[Originally posted on VisitScotland.com: http://www.visitscotland.com/about/food-drink/local-produce/]
Although the country’s national dish, haggis, is one of the best known traditional Scottish foods, there are many more sumptuous offerings and local flavours to enjoy.
From the sea
Scotland is well-known for its wonderful fish and seafood and there are many places where you can watch the day’s catch being brought in from the boats. Be sure to try some of the country’s favourite fish dishes including Cullen Skink, Finnan Haddie and, of course, traditional fish and chips.
One of the country’s most distinctive fish dishes is Arbroath Smokies. They are created by smoke-curing haddock over hot oak chips which gives the fish a strong flavour and rich, golden colour. Arbroath in Angus is the only place that the delicacy is produced, and only haddock smoked within five miles of the town can be called a genuine Smokie.
From the land
Not only that, but Scotland is also known for the quality of its beef, lamb and pork. The rich flavour of the Aberdeen Angus breed of cattle, or the unique taste of North Ronaldsay lamb, which feed almost entirely on seaweed, are just two of the examples of Scotland’s world-famous produce. Don’t miss out on seasonal game too, including wild venison and pheasant.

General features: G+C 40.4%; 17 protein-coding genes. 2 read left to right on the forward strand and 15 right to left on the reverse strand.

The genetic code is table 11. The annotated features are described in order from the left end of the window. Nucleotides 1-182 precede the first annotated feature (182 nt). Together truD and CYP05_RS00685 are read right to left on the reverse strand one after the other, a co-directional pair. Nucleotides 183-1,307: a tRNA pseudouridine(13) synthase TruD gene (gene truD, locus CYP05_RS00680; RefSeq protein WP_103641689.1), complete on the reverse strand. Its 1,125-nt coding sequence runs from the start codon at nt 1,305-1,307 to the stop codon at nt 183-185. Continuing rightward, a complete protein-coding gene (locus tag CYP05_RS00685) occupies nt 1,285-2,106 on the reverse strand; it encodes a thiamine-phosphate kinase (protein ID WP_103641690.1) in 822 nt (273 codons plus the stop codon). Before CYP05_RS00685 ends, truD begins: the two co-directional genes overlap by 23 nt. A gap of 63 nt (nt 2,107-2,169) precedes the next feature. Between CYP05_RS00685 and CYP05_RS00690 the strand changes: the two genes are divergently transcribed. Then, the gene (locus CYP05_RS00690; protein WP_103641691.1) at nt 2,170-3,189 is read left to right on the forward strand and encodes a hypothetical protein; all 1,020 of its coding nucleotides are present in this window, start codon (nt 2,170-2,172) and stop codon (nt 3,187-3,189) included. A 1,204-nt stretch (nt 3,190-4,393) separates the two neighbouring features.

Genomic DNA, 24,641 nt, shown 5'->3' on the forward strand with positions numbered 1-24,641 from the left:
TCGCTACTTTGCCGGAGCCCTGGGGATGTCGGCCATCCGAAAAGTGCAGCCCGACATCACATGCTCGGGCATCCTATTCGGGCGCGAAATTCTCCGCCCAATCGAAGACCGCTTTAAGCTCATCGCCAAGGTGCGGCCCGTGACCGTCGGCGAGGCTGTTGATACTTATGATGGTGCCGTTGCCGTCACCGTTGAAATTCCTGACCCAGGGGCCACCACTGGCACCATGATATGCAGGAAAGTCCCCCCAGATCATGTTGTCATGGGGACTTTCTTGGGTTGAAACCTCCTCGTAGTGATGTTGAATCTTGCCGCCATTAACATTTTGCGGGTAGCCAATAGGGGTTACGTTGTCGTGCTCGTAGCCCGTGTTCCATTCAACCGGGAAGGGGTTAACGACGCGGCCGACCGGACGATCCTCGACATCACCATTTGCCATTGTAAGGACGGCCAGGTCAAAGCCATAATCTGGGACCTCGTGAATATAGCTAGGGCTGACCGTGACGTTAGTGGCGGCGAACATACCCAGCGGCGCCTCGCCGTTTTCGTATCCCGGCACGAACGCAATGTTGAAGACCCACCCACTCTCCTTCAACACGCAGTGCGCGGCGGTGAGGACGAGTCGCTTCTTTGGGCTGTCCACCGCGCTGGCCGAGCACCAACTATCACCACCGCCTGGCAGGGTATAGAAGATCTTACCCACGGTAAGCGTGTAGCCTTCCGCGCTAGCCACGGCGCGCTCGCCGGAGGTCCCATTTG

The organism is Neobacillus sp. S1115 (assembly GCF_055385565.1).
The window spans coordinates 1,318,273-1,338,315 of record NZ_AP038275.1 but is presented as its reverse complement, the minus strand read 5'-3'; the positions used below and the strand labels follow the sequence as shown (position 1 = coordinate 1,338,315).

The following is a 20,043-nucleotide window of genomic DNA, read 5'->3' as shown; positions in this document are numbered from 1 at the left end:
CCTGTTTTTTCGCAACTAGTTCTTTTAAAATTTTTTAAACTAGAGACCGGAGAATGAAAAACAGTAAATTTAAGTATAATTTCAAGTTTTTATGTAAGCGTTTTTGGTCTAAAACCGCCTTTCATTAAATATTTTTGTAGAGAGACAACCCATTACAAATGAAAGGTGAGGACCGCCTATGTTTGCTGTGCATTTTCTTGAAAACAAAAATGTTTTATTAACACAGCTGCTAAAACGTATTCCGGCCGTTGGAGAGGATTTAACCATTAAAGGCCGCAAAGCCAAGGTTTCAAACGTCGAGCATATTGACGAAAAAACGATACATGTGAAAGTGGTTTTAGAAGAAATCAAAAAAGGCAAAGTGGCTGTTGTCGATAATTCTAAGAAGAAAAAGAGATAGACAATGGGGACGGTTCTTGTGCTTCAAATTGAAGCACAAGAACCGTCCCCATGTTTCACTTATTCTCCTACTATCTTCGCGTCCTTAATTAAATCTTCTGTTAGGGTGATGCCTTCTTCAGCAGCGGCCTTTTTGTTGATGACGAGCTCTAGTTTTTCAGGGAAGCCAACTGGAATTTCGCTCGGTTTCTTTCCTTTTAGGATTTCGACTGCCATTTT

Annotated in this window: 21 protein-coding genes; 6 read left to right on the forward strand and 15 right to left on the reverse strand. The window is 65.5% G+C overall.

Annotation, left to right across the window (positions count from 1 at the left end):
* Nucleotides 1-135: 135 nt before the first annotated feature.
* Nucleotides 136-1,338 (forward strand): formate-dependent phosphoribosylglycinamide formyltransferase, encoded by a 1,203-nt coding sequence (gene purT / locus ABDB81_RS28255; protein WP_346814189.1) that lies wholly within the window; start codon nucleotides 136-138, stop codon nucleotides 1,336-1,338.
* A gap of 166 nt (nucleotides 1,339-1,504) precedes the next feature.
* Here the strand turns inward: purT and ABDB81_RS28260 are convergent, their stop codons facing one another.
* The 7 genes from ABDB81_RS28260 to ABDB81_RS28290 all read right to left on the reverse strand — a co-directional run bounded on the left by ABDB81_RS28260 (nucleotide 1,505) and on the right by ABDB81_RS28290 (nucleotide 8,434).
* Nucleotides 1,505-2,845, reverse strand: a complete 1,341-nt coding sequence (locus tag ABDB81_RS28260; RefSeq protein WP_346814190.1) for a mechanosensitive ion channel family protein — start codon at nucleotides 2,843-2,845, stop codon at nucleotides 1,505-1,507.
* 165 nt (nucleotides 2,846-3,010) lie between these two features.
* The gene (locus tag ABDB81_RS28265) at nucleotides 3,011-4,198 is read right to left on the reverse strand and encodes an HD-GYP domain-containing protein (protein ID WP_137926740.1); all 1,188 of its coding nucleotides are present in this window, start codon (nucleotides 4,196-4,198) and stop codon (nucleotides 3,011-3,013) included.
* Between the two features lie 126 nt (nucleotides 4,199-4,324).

Enjoy traditional sweet treats from around the country such as one of Scotland’s oldest and most famed recipes – the Selkirk Bannock. The fruit cake is said to have first been made by Robbie Douglas who opened his shop in the Scottish Borders in 1859. Queen Victoria is famously said to have refused all else with her tea apart from a slice of bannock when she visited Sir Walter Scott’s granddaughter in Abbotsford.
If you have a really sweet tooth, you will love Scotland’s array of sugary treats. Sample tasty Scottish tablet, similar to fudge but with a harder, grainy texture, or the Borders’ Moffat Toffee which are in fact hard boiled sweets with a lemon-flavoured centre.
There are also plenty unique cheeses and dairy produce to taste, from Dumfries & Galloway and Ayrshire & Arran, to Orkney and beyond.
Scotch whisky is reputed the world over and you can find it used in recipes throughout the country. A particularly indulgent example is the dessert, Cranachan, which is often enjoyed at Scottish banquets, It is made from a mixture of whipped cream, whisky, honey, fresh raspberries and topped with toasted oats – a real guilty pleasure.
Sample delicious local produce at restaurants and eateries across the country, or pick up your own ingredients to recreate these dishes yourself at Scotland’s many farmers’ markets and specialist food shops.
Browse the listings to discover more local produce and producers across Scotland.